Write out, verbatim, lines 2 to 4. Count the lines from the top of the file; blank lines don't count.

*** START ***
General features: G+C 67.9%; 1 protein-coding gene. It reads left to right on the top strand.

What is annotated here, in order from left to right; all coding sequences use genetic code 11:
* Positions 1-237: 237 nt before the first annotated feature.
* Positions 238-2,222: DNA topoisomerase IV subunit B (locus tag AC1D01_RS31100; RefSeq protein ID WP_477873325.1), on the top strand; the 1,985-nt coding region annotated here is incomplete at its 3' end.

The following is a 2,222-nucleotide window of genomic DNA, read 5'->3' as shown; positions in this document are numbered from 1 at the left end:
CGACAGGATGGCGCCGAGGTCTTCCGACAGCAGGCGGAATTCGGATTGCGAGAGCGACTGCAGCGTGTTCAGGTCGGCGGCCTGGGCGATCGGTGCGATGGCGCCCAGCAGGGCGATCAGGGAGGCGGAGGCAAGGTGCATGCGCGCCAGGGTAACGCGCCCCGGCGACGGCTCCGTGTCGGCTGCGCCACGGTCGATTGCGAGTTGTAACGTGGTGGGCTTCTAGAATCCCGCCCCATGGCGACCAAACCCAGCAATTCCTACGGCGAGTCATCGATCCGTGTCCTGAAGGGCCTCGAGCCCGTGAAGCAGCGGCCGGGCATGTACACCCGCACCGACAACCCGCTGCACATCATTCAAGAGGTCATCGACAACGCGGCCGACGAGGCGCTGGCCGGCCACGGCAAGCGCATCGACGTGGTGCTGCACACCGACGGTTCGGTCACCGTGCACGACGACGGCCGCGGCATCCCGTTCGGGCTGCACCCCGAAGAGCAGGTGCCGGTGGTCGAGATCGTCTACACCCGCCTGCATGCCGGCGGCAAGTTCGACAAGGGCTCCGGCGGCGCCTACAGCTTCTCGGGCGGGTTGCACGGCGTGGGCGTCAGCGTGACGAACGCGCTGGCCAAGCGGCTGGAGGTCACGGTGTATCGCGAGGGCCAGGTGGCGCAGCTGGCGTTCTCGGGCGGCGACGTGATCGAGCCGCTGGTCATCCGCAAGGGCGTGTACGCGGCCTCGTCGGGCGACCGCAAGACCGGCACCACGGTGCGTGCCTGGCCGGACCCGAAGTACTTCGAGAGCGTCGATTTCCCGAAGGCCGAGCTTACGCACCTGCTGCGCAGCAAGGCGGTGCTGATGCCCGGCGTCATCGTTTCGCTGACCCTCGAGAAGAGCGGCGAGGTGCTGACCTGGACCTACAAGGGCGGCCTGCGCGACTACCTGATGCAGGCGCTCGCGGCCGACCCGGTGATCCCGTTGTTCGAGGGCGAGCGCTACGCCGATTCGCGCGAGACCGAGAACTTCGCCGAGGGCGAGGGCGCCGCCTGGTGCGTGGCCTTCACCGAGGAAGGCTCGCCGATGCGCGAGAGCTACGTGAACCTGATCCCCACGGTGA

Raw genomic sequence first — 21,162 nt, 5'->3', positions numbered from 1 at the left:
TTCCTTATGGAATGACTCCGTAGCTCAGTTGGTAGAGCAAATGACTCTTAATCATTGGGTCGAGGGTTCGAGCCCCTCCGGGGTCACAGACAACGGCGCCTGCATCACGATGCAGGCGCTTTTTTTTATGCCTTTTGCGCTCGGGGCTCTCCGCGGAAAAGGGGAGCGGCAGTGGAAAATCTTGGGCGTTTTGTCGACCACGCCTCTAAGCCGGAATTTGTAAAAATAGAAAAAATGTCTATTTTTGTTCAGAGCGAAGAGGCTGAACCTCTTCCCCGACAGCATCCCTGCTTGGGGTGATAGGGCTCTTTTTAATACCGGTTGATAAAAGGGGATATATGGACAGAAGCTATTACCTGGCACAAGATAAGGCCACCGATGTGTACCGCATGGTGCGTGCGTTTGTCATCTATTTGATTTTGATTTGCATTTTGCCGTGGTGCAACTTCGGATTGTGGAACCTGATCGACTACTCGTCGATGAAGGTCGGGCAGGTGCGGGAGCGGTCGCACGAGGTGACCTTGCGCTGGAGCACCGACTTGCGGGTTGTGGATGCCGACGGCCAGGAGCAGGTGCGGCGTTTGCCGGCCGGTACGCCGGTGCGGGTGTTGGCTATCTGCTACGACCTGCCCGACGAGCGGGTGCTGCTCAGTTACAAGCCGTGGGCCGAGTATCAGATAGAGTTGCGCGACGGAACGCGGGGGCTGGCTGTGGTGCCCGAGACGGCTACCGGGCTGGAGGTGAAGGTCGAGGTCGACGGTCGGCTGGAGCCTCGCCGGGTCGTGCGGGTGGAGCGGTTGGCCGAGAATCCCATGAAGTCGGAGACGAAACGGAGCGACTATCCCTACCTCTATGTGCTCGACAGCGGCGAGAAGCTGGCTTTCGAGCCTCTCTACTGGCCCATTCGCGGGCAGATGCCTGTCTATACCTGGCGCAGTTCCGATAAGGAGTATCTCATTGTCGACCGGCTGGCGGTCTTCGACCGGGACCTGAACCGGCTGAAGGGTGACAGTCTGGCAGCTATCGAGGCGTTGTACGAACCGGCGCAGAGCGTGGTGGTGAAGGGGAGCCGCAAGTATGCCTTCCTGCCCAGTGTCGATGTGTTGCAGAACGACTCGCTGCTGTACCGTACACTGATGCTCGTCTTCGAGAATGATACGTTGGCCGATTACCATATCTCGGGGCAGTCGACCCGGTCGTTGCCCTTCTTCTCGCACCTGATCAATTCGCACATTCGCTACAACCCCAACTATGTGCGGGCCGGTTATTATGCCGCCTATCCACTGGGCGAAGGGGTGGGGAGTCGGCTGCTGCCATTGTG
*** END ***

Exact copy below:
What is annotated here, in order from left to right; all coding sequences use genetic code 11:
* Positions 1-237: 237 nt before the first annotated feature.
* Positions 238-2,222: DNA topoisomerase IV subunit B (locus tag AC1D01_RS31100; RefSeq protein ID WP_477873325.1), on the top strand; the 1,985-nt coding region annotated here is incomplete at its 3' end.